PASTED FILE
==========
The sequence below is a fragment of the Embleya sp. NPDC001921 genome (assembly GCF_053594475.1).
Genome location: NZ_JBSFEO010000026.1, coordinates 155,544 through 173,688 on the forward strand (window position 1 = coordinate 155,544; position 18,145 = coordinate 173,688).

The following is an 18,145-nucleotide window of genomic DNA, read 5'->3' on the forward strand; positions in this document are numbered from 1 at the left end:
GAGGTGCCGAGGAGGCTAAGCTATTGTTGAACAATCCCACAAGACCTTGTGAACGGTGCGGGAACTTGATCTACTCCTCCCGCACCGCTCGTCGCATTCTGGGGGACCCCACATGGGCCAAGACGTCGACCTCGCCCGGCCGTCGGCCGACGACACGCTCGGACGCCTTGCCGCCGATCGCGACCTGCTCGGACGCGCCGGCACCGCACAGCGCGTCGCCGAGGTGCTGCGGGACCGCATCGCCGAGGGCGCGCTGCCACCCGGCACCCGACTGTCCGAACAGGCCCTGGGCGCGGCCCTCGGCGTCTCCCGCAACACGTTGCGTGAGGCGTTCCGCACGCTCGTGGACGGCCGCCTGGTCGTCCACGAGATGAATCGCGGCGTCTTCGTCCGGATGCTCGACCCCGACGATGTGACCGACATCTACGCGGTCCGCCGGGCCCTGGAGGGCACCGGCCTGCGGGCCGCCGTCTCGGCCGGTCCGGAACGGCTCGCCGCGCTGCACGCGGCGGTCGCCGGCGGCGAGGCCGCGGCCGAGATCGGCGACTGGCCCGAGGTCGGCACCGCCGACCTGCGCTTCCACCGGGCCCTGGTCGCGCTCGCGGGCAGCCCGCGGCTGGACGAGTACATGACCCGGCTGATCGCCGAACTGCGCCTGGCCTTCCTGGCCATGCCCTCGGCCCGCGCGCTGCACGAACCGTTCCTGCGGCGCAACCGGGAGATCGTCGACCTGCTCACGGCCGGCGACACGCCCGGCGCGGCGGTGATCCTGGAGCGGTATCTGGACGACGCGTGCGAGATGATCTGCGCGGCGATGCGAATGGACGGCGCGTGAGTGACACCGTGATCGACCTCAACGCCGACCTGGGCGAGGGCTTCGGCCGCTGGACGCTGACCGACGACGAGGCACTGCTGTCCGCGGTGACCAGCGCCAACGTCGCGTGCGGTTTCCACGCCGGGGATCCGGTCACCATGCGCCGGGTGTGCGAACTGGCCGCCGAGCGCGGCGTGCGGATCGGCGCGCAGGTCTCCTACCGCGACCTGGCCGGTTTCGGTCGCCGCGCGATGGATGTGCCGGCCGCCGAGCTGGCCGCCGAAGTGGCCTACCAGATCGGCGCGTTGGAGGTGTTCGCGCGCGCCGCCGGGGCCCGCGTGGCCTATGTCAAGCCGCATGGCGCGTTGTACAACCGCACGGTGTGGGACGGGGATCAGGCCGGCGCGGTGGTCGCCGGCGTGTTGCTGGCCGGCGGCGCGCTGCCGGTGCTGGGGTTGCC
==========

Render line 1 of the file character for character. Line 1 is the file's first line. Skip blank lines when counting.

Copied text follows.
The sequence below is a fragment of the Embleya sp. NPDC001921 genome (assembly GCF_053594475.1).